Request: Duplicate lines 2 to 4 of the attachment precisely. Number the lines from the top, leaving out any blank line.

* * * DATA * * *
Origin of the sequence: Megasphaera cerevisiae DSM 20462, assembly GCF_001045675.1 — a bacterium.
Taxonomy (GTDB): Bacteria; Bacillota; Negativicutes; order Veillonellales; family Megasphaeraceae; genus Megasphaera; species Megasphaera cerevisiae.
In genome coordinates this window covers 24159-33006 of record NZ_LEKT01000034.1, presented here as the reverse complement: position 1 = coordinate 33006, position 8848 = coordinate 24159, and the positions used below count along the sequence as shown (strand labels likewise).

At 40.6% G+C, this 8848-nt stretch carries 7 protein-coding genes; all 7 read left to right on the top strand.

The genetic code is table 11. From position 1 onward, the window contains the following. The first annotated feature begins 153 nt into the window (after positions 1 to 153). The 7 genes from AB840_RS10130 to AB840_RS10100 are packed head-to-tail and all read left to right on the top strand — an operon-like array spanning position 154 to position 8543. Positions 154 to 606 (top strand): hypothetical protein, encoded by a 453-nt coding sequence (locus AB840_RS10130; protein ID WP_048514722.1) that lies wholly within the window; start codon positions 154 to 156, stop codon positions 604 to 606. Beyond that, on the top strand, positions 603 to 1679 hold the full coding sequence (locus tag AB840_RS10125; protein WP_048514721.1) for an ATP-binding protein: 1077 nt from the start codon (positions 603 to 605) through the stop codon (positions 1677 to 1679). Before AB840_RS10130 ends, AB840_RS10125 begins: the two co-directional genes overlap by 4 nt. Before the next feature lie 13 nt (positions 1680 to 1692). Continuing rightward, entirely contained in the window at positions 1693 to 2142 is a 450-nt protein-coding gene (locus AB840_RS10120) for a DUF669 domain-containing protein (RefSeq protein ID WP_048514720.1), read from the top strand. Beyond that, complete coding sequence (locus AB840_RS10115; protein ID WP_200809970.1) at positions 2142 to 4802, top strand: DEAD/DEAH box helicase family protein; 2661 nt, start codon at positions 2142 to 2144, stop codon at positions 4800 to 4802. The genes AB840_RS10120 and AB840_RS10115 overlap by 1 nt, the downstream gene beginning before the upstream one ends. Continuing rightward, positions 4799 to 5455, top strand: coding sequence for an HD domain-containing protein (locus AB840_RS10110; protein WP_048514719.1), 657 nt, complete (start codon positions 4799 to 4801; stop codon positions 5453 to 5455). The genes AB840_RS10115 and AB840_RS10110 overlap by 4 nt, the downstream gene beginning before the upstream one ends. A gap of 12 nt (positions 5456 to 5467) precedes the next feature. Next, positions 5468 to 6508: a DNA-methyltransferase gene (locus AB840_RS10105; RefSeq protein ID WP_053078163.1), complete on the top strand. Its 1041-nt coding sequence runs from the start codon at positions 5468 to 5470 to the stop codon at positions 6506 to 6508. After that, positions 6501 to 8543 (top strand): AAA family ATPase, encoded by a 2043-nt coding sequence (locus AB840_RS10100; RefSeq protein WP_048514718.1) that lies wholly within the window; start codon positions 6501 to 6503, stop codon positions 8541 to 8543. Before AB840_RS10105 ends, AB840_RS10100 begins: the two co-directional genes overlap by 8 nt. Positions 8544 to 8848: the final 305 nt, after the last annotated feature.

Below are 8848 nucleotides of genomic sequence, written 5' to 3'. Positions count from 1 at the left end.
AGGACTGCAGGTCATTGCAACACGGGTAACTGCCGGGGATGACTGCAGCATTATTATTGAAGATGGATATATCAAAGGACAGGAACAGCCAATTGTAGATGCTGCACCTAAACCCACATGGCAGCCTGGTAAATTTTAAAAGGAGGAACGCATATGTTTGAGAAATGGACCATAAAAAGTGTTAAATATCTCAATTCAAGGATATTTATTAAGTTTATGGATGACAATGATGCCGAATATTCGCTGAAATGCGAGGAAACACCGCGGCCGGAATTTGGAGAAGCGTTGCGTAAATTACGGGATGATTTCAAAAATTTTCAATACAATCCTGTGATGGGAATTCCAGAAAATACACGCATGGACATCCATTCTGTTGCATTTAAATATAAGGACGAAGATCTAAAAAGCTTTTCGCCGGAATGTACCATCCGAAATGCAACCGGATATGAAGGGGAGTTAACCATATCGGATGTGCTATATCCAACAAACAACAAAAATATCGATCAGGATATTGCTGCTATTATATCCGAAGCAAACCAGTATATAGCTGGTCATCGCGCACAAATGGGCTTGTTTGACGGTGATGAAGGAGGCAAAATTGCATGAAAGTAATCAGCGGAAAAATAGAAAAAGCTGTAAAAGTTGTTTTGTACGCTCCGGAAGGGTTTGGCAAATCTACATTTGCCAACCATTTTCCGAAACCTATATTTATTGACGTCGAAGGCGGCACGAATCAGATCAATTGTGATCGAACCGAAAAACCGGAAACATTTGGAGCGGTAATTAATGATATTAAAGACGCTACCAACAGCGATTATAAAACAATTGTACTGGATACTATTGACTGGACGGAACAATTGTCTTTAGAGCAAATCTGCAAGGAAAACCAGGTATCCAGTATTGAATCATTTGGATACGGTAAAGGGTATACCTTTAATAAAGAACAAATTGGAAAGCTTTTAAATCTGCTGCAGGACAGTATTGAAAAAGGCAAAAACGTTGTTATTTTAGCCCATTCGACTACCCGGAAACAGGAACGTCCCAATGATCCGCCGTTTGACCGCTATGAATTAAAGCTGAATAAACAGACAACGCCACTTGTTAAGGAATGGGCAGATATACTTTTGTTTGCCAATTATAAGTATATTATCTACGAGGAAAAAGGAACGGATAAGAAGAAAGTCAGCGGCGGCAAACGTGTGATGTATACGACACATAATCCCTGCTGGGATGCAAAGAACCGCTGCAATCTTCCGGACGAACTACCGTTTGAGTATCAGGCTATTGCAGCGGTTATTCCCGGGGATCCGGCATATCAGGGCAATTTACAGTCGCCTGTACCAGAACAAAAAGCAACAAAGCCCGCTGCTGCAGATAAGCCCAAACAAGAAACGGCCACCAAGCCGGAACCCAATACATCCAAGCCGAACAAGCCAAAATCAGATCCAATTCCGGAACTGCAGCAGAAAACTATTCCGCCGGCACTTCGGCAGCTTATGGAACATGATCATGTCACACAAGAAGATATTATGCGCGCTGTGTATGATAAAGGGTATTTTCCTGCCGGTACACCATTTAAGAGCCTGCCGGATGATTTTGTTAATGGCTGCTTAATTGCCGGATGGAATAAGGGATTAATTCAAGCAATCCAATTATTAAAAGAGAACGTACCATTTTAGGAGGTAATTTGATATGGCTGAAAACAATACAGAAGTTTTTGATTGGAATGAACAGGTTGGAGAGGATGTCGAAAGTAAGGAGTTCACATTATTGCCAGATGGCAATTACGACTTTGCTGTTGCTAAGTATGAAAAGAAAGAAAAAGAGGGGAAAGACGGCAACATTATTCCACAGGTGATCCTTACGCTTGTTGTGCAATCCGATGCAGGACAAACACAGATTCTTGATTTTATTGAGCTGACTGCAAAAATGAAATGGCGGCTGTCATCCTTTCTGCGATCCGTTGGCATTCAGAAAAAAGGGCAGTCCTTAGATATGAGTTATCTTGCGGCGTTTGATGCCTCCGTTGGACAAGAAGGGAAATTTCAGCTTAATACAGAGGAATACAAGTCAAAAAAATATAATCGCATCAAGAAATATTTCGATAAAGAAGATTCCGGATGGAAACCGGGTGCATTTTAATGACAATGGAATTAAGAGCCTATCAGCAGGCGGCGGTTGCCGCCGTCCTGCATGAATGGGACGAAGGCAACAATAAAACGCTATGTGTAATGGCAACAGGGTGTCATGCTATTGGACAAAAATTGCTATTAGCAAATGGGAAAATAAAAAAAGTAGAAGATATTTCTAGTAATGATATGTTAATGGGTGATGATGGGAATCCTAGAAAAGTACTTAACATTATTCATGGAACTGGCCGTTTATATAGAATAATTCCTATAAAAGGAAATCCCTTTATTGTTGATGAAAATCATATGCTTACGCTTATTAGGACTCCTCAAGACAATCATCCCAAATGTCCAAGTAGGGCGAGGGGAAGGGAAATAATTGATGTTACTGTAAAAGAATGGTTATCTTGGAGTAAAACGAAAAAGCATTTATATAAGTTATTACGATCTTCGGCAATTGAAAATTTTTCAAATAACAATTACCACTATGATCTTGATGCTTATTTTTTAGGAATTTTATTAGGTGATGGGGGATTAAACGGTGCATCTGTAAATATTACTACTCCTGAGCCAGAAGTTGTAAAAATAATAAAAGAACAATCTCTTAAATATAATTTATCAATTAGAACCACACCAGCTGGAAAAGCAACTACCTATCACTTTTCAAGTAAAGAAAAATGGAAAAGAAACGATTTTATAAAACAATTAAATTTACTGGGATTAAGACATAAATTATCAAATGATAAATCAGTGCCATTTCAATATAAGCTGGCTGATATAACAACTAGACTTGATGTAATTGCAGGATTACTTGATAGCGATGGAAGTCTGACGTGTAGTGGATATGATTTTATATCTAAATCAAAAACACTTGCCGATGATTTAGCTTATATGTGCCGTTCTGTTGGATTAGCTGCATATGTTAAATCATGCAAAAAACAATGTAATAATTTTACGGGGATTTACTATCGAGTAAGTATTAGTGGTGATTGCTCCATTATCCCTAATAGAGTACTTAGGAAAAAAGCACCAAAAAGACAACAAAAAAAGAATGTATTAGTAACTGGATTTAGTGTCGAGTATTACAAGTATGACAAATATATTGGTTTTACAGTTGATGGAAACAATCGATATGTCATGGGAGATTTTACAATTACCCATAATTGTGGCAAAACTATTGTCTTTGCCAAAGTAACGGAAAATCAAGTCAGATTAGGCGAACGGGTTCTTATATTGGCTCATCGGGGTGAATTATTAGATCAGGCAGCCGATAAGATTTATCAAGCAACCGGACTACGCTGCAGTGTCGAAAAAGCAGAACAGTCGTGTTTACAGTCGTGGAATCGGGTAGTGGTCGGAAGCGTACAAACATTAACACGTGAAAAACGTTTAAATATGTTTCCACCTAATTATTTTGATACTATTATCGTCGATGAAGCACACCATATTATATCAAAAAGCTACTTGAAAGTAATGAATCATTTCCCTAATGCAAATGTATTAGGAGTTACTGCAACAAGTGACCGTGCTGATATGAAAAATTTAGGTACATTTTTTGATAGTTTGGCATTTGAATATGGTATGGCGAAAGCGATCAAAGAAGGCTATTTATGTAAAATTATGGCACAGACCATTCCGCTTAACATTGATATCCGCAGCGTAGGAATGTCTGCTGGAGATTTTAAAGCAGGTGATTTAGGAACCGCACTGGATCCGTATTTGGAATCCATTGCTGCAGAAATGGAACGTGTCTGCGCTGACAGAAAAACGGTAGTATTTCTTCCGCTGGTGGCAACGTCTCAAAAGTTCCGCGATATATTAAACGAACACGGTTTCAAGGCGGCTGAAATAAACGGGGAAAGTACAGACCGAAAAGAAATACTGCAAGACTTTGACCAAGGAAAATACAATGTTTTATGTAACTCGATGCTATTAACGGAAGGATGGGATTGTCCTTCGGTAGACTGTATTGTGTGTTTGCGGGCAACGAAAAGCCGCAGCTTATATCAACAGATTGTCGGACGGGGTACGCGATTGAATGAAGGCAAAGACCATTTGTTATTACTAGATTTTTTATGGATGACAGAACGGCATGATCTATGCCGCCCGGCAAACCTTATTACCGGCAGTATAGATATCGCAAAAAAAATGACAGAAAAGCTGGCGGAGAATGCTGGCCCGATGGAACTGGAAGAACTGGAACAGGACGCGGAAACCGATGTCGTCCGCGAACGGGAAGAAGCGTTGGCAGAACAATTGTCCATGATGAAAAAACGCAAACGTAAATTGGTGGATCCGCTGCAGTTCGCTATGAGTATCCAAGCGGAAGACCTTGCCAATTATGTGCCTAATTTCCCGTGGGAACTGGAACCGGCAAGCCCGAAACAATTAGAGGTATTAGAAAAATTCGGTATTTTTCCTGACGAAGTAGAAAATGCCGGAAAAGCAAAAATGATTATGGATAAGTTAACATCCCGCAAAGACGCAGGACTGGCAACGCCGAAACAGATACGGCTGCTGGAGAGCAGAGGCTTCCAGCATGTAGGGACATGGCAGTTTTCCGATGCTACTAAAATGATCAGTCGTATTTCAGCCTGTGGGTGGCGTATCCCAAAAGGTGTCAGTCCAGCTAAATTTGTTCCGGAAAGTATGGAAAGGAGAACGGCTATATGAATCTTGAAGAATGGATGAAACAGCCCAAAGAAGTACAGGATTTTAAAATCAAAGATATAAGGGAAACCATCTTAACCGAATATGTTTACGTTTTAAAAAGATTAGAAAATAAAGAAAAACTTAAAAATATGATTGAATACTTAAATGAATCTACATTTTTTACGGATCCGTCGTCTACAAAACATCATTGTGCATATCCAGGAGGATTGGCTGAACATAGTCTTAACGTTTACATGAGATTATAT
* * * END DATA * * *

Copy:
Taxonomy (GTDB): Bacteria; Bacillota; Negativicutes; order Veillonellales; family Megasphaeraceae; genus Megasphaera; species Megasphaera cerevisiae.
In genome coordinates this window covers 24159-33006 of record NZ_LEKT01000034.1, presented here as the reverse complement: position 1 = coordinate 33006, position 8848 = coordinate 24159, and the positions used below count along the sequence as shown (strand labels likewise).

At 40.6% G+C, this 8848-nt stretch carries 7 protein-coding genes; all 7 read left to right on the top strand.